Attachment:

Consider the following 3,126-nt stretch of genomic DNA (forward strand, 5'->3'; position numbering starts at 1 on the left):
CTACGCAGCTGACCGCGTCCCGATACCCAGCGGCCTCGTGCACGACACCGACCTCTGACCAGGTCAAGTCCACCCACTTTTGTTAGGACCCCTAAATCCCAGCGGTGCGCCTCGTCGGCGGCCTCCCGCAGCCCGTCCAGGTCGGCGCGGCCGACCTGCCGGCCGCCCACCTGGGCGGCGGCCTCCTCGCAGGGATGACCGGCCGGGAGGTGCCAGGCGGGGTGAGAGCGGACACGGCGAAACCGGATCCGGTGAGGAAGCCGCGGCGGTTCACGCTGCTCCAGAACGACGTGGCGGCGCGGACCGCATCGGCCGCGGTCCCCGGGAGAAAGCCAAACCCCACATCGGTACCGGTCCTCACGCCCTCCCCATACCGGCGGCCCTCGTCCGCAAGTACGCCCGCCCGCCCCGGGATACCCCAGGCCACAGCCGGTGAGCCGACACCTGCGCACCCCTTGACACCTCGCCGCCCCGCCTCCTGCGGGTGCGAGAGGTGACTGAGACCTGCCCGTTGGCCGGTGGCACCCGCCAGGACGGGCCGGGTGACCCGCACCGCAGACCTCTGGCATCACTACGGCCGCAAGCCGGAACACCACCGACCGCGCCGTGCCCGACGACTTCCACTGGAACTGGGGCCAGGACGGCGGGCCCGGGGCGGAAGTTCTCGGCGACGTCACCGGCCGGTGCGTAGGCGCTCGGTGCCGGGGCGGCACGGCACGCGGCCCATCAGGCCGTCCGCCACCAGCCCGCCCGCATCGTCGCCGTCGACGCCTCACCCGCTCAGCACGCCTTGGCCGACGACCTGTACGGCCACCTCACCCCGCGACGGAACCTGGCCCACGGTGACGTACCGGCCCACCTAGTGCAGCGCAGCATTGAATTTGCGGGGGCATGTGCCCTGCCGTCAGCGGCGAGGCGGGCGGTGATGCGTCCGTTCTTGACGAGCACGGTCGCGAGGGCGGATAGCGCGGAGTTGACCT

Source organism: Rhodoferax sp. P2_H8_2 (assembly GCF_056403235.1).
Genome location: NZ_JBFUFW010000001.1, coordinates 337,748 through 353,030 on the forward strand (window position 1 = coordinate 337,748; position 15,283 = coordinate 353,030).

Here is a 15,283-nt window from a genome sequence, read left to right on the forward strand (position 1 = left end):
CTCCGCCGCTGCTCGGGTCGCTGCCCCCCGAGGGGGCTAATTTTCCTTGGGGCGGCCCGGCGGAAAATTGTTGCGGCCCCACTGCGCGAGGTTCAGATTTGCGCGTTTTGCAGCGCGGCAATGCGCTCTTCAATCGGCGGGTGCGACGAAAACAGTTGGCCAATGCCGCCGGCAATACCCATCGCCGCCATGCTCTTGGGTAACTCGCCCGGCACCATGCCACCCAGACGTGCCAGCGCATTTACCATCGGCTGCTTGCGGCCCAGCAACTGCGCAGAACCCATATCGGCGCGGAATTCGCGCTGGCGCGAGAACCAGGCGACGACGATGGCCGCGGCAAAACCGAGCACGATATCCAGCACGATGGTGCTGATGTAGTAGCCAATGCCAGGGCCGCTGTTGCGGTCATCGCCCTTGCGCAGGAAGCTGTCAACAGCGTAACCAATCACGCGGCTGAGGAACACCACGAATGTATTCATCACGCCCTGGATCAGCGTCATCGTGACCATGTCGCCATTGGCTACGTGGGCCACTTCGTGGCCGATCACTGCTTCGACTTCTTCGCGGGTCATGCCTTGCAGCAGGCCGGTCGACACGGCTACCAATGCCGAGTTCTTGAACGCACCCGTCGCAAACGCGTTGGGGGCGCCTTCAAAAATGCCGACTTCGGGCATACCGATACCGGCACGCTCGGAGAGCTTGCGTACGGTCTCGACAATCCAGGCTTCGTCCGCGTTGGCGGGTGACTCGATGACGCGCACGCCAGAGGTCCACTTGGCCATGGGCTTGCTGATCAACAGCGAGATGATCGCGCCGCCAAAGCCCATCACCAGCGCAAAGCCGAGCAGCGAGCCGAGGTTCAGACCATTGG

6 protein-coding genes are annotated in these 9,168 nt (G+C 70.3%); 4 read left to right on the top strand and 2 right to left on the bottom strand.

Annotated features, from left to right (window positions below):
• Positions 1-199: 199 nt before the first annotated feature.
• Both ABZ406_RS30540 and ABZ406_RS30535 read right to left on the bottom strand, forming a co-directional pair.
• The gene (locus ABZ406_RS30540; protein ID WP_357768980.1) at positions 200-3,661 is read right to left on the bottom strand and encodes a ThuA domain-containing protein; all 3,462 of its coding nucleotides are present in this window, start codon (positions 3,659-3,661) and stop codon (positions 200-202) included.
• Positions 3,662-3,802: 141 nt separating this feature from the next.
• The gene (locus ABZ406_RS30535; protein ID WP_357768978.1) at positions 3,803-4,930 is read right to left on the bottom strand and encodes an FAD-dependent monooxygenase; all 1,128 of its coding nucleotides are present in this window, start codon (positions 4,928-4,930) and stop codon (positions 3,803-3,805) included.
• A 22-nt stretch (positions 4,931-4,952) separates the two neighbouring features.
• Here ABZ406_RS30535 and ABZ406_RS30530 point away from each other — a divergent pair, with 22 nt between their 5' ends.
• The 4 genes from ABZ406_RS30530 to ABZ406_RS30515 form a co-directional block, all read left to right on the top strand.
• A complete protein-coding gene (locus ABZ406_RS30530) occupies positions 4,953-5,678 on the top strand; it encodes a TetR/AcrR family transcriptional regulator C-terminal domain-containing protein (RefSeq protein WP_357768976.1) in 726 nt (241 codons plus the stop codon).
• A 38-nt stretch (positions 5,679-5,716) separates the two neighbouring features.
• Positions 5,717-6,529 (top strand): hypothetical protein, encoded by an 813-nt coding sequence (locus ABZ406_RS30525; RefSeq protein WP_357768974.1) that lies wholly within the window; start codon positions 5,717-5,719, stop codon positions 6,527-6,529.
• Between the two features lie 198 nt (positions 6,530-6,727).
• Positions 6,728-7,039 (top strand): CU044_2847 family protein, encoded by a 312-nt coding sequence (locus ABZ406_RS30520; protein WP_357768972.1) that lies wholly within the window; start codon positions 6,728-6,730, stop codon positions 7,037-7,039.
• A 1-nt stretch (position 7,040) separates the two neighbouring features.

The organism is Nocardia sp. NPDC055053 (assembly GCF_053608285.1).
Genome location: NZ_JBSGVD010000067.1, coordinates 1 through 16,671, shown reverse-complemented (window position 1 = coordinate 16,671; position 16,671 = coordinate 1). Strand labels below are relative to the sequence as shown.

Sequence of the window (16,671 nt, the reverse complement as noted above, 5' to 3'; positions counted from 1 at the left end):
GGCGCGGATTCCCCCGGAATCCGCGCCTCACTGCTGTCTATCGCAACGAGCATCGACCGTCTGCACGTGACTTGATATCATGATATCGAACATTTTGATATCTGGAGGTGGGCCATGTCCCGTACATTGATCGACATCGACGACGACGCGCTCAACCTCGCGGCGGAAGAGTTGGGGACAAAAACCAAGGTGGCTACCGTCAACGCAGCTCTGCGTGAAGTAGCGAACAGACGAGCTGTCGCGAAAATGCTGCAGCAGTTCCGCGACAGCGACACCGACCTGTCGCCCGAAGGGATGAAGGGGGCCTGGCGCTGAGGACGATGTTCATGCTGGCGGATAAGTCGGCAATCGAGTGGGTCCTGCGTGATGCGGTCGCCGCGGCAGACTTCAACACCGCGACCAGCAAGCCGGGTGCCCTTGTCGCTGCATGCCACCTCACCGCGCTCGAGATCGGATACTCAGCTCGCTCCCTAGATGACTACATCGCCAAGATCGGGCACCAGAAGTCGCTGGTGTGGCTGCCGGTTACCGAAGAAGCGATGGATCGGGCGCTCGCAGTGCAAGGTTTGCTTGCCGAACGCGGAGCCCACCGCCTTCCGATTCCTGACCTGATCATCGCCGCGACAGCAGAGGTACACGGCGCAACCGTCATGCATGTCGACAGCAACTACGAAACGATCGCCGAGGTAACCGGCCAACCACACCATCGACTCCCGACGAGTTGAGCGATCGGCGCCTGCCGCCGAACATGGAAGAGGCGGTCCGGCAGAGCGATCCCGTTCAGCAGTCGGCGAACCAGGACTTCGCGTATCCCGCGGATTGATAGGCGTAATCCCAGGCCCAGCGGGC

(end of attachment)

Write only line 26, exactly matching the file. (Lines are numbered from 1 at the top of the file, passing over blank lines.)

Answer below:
GGCGCGGATTCCCCCGGAATCCGCGCCTCACTGCTGTCTATCGCAACGAGCATCGACCGTCTGCACGTGACTTGATATCATGATATCGAACATTTTGATATCTGGAGGTGGGCCATGTCCCGTACATTGATCGACATCGACGACGACGCGCTCAACCTCGCGGCGGAAGAGTTGGGGACAAAAACCAAGGTGGCTACCGTCAACGCAGCTCTGCGTGAAGTAGCGAACAGACGAGCTGTCGCGAAAATGCTGCAGCAGTTCCGCGACAGCGACACCGACCTGTCGCCCGAAGGGATGAAGGGGGCCTGGCGCTGAGGACGATGTTCATGCTGGCGGATAAGTCGGCAATCGAGTGGGTCCTGCGTGATGCGGTCGCCGCGGCAGACTTCAACACCGCGACCAGCAAGCCGGGTGCCCTTGTCGCTGCATGCCACCTCACCGCGCTCGAGATCGGATACTCAGCTCGCTCCCTAGATGACTACATCGCCAAGATCGGGCACCAGAAGTCGCTGGTGTGGCTGCCGGTTACCGAAGAAGCGATGGATCGGGCGCTCGCAGTGCAAGGTTTGCTTGCCGAACGCGGAGCCCACCGCCTTCCGATTCCTGACCTGATCATCGCCGCGACAGCAGAGGTACACGGCGCAACCGTCATGCATGTCGACAGCAACTACGAAACGATCGCCGAGGTAACCGGCCAACCACACCATCGACTCCCGACGAGTTGAGCGATCGGCGCCTGCCGCCGAACATGGAAGAGGCGGTCCGGCAGAGCGATCCCGTTCAGCAGTCGGCGAACCAGGACTTCGCGTATCCCGCGGATTGATAGGCGTAATCCCAGGCCCAGCGGGC